June 29, 2015
Soil water and microbes’ respiration contribute to fluctuations of carbon dioxide in the world’s driest, coldest desert, where climate change is expected to increase underground moisture and microorganisms, an Arizona State University and Dartmouth College study finds.
The findings appear in the journal Antarctica Science. A PDF is available on request.
In the McMurdo Dry Valleys of Antarctica, climate warming is creating wetter conditions that are changing the soil in this climate-sensitive ecosystem. Previous studies have shown that carbon dioxide fluctuations, an important part of the carbon cycle, are controlled by temperature and moisture, which affect microbes, plants and animals in desert ecosystems. But these studies took measurements of biological activity during peak times or 24-hour cycles at individual locations.
In the ASU-Dartmouth study, researchers looked at the amount of carbon dioxide that moves in and out of the soil, which is an important part of the carbon cycle because it shows how much soil organisms are respiring -- releasing carbon dioxide when they breathe – as well as geochemical processes in the soil. They measured carbon dioxide fluxes over 24-hour periods in soils that were either dry or wet (such as from a stream, lake or melting permafrost) in a variety of locations and habitats. They wanted to know how those 24-hour cycles differed between wet and dry soil, and whether the source of soil water mattered.
Soil temperature, water content and microbial biomass significantly influence the fluctuation of carbon dioxide in soil, with soil temperature accounting for most of the variation. But the new study shows that the types and amount of soil water changed both the movement of geochemical carbon dioxide (carbon dioxide dissolves in water in the soil and gets released again like a carbonated soda) and biological respiration of carbon dioxide.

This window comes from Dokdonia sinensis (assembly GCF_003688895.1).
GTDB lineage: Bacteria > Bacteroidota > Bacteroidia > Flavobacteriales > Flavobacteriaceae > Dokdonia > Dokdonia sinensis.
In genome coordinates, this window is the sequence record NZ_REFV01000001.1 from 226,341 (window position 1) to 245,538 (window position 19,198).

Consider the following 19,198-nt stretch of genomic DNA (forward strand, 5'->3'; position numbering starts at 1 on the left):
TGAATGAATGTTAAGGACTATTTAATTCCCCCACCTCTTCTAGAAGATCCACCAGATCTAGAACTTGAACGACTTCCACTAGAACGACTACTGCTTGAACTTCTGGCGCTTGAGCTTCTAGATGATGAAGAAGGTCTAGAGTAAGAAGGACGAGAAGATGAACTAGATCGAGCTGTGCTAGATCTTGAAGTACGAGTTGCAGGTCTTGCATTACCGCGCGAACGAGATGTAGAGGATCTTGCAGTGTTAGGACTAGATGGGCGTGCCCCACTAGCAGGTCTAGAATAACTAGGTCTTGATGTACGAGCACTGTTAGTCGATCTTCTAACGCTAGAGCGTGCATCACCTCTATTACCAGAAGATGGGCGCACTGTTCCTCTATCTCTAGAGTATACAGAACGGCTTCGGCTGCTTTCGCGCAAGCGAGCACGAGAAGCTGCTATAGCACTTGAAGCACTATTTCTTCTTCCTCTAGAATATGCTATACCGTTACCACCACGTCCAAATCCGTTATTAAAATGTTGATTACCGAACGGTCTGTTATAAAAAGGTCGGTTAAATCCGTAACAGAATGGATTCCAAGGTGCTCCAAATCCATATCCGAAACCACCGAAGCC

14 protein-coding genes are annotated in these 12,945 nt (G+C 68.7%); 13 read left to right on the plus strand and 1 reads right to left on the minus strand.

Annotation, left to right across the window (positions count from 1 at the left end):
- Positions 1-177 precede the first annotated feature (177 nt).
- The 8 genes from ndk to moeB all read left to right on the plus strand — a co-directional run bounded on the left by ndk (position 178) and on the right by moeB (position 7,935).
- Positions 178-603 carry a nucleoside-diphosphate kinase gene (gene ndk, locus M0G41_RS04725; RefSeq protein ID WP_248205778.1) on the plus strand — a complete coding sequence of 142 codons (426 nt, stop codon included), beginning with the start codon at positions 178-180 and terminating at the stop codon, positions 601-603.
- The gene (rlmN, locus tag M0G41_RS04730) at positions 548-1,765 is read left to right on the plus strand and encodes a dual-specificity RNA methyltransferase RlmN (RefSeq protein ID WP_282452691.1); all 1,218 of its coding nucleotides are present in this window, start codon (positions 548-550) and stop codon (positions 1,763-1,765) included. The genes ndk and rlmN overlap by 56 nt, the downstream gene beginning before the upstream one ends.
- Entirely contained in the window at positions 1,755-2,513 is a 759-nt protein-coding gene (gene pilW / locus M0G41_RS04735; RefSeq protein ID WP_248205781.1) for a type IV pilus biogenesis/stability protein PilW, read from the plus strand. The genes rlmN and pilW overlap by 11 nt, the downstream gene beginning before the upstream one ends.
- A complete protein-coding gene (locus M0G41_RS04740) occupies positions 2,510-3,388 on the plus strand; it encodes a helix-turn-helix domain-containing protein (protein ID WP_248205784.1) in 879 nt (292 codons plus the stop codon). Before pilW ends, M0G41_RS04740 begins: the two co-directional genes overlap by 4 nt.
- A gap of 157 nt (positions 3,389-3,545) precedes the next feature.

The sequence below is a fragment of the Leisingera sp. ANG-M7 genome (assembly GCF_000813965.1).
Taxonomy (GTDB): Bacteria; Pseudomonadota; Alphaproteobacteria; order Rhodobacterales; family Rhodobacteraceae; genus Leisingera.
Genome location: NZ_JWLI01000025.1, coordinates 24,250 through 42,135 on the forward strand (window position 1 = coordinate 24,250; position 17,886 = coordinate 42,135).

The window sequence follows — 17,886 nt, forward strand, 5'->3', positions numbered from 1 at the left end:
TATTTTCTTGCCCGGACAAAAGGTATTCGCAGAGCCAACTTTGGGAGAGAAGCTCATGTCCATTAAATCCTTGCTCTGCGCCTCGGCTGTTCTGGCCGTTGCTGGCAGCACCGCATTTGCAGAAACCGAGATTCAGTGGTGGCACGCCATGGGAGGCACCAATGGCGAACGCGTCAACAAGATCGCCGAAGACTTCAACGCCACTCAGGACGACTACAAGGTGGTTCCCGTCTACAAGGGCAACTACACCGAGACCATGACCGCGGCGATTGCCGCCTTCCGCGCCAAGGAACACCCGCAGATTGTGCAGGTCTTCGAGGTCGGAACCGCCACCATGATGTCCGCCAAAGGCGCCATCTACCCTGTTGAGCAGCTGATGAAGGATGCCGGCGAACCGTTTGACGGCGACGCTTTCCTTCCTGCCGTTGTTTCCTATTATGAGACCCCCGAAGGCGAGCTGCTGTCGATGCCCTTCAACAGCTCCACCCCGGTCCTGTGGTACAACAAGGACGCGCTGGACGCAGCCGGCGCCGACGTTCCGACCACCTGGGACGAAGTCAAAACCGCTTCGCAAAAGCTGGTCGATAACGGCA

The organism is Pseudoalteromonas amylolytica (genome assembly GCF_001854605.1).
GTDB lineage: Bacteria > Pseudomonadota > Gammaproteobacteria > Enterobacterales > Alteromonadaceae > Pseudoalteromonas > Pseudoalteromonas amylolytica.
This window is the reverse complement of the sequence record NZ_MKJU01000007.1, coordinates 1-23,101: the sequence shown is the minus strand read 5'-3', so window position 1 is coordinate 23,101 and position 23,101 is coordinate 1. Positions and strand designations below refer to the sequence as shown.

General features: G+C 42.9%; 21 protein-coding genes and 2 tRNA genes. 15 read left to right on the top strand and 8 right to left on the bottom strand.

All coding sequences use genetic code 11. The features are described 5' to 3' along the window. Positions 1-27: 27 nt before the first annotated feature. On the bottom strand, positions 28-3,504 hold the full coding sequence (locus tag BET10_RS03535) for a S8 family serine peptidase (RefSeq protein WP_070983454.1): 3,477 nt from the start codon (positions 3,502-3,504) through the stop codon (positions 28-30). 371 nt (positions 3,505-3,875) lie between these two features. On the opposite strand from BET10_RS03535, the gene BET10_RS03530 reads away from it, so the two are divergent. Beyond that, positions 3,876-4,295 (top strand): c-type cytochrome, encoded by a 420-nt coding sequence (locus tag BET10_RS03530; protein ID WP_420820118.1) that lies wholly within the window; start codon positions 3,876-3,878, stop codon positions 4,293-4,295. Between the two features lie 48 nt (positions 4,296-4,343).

“There’s a debate about how much of the carbon dioxide flux in the Dry Valleys is biological because some people think it’s all geochemical and the soil organisms don’t contribute much. We showed the biology matters in a sometimes small but still significant way,” says co-lead author Becky Ball, an assistant professor in Mathematical and Nature Sciences at ASU who studies soil nutrient cycling and soil biodiversity in polar and hot deserts.
Co-lead author Ross Virginia, a professor of Environmental Studies and director of the Dickey Center’s Institute of Arctic Studies at Dartmouth, says: “The Dry Valleys are a very climate-sensitive system because it is so cold. A small increase in temperature can tip the ecosystem from frozen to melting, turning patches of desert into a wetland. That makes the soil a very different kind of habitat for the organisms living there, and it can change the cycling of carbon and the release of carbon dioxide. Under projected climate warming in the Dry Valleys, we can expect more water and a faster carbon cycle.”